too many books to read
I’ve got more books than I have time or energy to read. Some of them arrive as review copies (read: comp’d), some as gifts, some as impulse buys. Now it is totally unfair to judge a book by its cover, and yet that’s how most people buy books, I’ve been told. I am not much for first impressions, but here are a few personal reactions in having taken a cursory glance or skim through these books.
Here’s one of my book stacks with my annotated impressions:
- Deliver Us from Me-Ville by David A. Zimmerman
I’ve met David on several occasions, fascinatingly creative guy, and the colorful book cover shows that he can draw both comic books and tell a story
- Six Prayers God Always Answers by Mark Herringshaw and Jennifer Schuchmann
Took me reading through 75% of the book before I got it; this is a book about the kind of prayers that people pray, and how God does answer those prayers. Perhaps not the way we want them answered, but God does answer them in many unexpected ways. While there are many books that talk about prayer, as in how to pray (like prayer were some kind of incantation or wish power), and what prayer has accomplished, or what God expects in a prayer that He would hear or answer, this book’s got a more people-based perspective, and I find that to connect with me as a reader in a way that other prayer books haven’t. No, I haven’t read Prayer of Jabez.
- Crossing the Ethnic Divide: The Multiethnic Church on a Mission by Kathleen Garces-Foley
An insider behind-the-scenes look at Evergreen Baptist Church of Los Angeles, an 80+ year old church that’s successfully adjusted with the times from being an intergenerational Japanese church to a pan-Asian church and now to being an intentionally multiethnic church
- Make the Impossible Possible: One Man’s Crusade to Inspire Others to Dream Bigger and Achieve the Extraordinary by Bill Strickland
This was a gift book that I surprisingly got from an anonymous friend in the mail, with a hand-written note. Looks like another book with a powerful inspirational story. The hand-written note really touched my heart more.
- Just Courage: God’s Great Expedition for the Restless Christian by Gary A. Haugen
Gary is more than an incredible visionary, but also a most courageous warrior. Fighting the darkness of injustice, here’s a guy that’s mobilizing our generation like no other on this front. I don’t know if this is a sequel to his first book, Good News About Injustice: A Witness of Courage in a Hurting World, which also has the word “courage” in the title. I wonder if the book would do better if it were a one-word title, COURAGE, instead.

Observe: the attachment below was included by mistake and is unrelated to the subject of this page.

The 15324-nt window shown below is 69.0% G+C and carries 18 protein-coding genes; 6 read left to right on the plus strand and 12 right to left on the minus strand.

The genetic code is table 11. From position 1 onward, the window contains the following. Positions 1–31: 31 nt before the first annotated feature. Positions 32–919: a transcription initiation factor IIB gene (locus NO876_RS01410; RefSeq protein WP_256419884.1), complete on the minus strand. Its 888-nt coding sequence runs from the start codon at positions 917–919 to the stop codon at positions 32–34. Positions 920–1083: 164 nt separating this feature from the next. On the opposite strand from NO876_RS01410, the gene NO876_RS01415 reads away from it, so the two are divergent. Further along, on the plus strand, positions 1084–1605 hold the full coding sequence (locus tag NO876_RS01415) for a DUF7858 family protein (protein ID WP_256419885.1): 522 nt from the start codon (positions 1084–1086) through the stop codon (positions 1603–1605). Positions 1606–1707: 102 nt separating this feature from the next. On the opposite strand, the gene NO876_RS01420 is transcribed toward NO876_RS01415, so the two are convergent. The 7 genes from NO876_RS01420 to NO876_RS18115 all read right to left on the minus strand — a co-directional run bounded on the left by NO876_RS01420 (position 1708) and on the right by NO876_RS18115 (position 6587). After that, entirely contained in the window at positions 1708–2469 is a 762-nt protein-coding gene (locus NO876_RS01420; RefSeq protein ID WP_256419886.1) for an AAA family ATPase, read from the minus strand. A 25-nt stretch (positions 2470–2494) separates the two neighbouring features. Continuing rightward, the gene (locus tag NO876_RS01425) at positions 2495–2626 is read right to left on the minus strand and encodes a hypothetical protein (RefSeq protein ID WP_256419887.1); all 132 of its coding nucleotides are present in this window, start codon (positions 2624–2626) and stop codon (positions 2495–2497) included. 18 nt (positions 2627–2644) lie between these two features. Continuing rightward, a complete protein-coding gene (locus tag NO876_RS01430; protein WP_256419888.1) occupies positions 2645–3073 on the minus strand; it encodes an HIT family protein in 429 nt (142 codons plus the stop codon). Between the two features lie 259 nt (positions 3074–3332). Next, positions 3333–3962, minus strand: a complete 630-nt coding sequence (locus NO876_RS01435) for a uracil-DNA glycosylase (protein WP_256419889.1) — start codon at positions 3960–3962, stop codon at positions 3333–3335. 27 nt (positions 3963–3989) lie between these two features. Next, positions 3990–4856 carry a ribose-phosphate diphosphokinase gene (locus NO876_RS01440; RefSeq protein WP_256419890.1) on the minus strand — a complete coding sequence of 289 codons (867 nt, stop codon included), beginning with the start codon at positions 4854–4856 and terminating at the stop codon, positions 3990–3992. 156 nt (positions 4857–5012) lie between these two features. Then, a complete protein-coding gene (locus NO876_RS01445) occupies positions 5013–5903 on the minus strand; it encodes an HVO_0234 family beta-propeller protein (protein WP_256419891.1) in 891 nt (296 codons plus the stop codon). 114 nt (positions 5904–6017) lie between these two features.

- The New Conspirators: Creating the Future One Mustard Seed at a Time by Tom Sine and Shane Claiborne
- I Once Was Lost: What Postmodern Skeptics Taught Us About Their Path to Jesus by Don Everts and Doug Schaupp
- True Story: A Christianity Worth Believing In by James Choung
James’ Gospel presentation sure kicks it up another notch, by giving us a fuller dimension to the Gospel, and how it is so much more than just crossing the line to have eternal security. James blogs occasionally at jameschoung.net. See the YouTube video of The Story, even in a Southern Style. Here’s James drawing in the sand, kinda like Jesus maybe.
- Crazy Love: Overwhelmed by a Relentless God by Francis Chan and Danae Yankoski
I’ve heard that Francis is quite a gifted communicator, and that kind of delivery comes through the pages. I started to read this on the beach a couple weeks ago. Was distracted by people watching, so I didn’t get very far. Loved how this book had links to the book’s website, and referred to it for the multimedia portion as an integral part of the book.
- Holy Fools: Following Jesus with Reckless Abandon by Mathew Woodley
- Subverting Global Myths: Theology and the Public Issues Shaping Our World by Vinoth Ramachandra
This one looks really heady and academic. In the global village and multi-national world we live in, we need more books like this to give us a real world perspective that’s not so driven by media sound bites or vide appeals.
- The Almost True Story of Ryan Fisher: A Novel by Rob Stennett
Hmmm, how a novel snuck into my stack I don’t know. I’m much more of a non-fiction guy, if you haven’t figured out by now.
I have several other stacks of books, and I’ll get around to mentioning those too; no promise on when I’ll get them online.
I thought Make the impossible possible was great, I'd recommend it.
DJ – Thanks for the mention of the book and glad you stuck with it long enough to like it. Not sure you'll remember me but we've run into each other at a couple of conferences, I think most recently at Q in New York. – Jennifer Schuchmann
looks like a great list… i bet you didn't buy most of those…